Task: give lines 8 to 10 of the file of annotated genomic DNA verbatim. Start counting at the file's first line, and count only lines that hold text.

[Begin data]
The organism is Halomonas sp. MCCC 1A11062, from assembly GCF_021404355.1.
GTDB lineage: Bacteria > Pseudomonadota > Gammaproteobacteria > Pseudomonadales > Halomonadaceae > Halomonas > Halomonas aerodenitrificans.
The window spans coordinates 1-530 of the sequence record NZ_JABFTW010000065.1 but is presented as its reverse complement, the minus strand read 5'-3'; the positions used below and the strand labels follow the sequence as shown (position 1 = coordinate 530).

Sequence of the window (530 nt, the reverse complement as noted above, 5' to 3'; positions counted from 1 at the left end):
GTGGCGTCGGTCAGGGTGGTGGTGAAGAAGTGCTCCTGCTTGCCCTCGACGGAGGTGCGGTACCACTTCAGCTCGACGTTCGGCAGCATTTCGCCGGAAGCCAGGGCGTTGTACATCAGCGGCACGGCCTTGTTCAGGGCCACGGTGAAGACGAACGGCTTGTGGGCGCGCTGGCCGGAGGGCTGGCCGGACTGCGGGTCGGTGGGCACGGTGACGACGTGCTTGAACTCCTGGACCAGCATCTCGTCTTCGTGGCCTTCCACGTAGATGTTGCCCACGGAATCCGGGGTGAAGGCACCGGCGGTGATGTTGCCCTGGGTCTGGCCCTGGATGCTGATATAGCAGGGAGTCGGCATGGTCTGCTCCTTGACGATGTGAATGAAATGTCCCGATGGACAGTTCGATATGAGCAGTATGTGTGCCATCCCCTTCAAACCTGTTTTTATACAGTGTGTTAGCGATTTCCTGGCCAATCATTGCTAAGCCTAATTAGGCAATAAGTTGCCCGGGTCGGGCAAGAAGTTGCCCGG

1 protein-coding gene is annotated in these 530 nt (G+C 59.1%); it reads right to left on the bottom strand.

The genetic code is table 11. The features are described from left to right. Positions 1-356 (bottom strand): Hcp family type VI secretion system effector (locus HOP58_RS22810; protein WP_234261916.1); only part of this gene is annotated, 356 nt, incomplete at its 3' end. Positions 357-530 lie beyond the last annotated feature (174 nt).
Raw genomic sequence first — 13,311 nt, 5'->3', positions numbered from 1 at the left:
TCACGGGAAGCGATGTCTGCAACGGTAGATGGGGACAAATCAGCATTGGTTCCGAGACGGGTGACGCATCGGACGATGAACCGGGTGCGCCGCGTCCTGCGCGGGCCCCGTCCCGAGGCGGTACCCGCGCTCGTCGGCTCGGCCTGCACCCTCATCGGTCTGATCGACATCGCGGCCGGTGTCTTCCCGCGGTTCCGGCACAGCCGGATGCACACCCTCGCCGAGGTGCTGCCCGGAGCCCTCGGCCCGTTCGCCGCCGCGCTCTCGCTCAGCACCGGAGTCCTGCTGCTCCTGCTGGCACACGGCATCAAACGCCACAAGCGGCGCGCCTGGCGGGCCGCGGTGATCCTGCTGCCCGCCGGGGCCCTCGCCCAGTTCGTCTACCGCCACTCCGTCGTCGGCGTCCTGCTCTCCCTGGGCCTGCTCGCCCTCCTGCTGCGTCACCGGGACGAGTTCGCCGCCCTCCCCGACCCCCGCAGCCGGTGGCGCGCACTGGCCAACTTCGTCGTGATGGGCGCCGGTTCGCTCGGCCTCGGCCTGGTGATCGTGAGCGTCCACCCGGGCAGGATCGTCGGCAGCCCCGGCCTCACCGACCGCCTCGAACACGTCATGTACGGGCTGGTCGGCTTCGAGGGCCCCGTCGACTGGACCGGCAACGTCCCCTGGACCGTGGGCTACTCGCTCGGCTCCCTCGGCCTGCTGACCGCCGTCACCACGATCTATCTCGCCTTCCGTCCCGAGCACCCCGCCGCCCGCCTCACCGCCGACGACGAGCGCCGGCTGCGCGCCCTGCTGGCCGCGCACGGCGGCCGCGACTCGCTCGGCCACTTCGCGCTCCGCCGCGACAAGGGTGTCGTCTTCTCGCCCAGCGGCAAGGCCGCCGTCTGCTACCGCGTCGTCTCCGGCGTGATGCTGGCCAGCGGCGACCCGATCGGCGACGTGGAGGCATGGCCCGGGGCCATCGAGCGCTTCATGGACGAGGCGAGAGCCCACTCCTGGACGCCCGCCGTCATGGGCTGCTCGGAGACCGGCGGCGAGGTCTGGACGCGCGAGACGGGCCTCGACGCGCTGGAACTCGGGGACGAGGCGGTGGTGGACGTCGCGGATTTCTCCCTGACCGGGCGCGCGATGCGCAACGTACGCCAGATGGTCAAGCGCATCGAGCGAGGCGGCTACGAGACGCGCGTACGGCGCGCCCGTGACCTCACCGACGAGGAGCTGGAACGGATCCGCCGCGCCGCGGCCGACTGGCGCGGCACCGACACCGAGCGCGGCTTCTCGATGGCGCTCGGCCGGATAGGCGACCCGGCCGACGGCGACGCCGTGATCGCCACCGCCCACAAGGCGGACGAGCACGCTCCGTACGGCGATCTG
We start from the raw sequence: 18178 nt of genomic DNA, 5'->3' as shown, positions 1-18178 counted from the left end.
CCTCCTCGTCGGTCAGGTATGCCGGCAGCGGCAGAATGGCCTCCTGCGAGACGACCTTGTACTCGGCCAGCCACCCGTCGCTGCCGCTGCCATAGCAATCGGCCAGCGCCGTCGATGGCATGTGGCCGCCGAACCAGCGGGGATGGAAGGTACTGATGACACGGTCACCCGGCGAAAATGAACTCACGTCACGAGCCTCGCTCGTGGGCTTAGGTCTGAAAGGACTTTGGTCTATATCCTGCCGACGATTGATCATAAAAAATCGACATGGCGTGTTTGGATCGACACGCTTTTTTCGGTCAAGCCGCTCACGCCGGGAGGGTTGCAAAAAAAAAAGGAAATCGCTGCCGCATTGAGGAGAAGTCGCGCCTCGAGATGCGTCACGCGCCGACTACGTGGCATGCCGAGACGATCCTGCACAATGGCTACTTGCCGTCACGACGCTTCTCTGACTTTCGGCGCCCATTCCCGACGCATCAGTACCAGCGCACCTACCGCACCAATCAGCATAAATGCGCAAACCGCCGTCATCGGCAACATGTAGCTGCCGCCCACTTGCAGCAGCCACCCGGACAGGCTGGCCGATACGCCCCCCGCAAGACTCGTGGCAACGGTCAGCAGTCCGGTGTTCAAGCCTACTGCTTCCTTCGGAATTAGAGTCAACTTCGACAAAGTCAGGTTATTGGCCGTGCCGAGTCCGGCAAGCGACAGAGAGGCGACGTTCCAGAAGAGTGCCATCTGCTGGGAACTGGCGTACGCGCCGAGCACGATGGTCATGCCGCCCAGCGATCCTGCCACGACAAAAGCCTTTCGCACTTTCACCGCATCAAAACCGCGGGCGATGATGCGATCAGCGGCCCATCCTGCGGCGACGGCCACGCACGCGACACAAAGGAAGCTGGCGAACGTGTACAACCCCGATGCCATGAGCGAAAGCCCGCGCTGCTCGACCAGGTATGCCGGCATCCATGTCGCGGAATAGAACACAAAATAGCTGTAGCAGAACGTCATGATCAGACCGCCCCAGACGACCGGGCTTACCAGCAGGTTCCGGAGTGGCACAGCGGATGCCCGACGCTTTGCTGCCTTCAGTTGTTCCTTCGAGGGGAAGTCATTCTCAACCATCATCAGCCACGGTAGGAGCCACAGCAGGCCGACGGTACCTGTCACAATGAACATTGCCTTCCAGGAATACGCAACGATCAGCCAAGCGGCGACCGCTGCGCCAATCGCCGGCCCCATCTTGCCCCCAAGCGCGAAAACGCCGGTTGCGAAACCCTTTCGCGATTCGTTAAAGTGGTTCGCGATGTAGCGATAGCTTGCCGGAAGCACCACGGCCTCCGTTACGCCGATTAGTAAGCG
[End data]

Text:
Raw genomic sequence first — 13,311 nt, 5'->3', positions numbered from 1 at the left:
TCACGGGAAGCGATGTCTGCAACGGTAGATGGGGACAAATCAGCATTGGTTCCGAGACGGGTGACGCATCGGACGATGAACCGGGTGCGCCGCGTCCTGCGCGGGCCCCGTCCCGAGGCGGTACCCGCGCTCGTCGGCTCGGCCTGCACCCTCATCGGTCTGATCGACATCGCGGCCGGTGTCTTCCCGCGGTTCCGGCACAGCCGGATGCACACCCTCGCCGAGGTGCTGCCCGGAGCCCTCGGCCCGTTCGCCGCCGCGCTCTCGCTCAGCACCGGAGTCCTGCTGCTCCTGCTGGCACACGGCATCAAACGCCACAAGCGGCGCGCCTGGCGGGCCGCGGTGATCCTGCTGCCCGCCGGGGCCCTCGCCCAGTTCGTCTACCGCCACTCCGTCGTCGGCGTCCTGCTCTCCCTGGGCCTGCTCGCCCTCCTGCTGCGTCACCGGGACGAGTTCGCCGCCCTCCCCGACCCCCGCAGCCGGTGGCGCGCACTGGCCAACTTCGTCGTGATGGGCGCCGGTTCGCTCGGCCTCGGCCTGGTGATCGTGAGCGTCCACCCGGGCAGGATCGTCGGCAGCCCCGGCCTCACCGACCGCCTCGAACACGTCATGTACGGGCTGGTCGGCTTCGAGGGCCCCGTCGACTGGACCGGCAACGTCCCCTGGACCGTGGGCTACTCGCTCGGCTCCCTCGGCCTGCTGACCGCCGTCACCACGATCTATCTCGCCTTCCGTCCCGAGCACCCCGCCGCCCGCCTCACCGCCGACGACGAGCGCCGGCTGCGCGCCCTGCTGGCCGCGCACGGCGGCCGCGACTCGCTCGGCCACTTCGCGCTCCGCCGCGACAAGGGTGTCGTCTTCTCGCCCAGCGGCAAGGCCGCCGTCTGCTACCGCGTCGTCTCCGGCGTGATGCTGGCCAGCGGCGACCCGATCGGCGACGTGGAGGCATGGCCCGGGGCCATCGAGCGCTTCATGGACGAGGCGAGAGCCCACTCCTGGACGCCCGCCGTCATGGGCTGCTCGGAGACCGGCGGCGAGGTCTGGACGCGCGAGACGGGCCTCGACGCGCTGGAACTCGGGGACGAGGCGGTGGTGGACGTCGCGGATTTCTCCCTGACCGGGCGCGCGATGCGCAACGTACGCCAGATGGTCAAGCGCATCGAGCGAGGCGGCTACGAGACGCGCGTACGGCGCGCCCGTGACCTCACCGACGAGGAGCTGGAACGGATCCGCCGCGCCGCGGCCGACTGGCGCGGCACCGACACCGAGCGCGGCTTCTCGATGGCGCTCGGCCGGATAGGCGACCCGGCCGACGGCGACGCCGTGATCGCCACCGCCCACAAGGCGGACGAGCACGCTCCGTACGGCGATCTG
We start from the raw sequence: 18178 nt of genomic DNA, 5'->3' as shown, positions 1-18178 counted from the left end.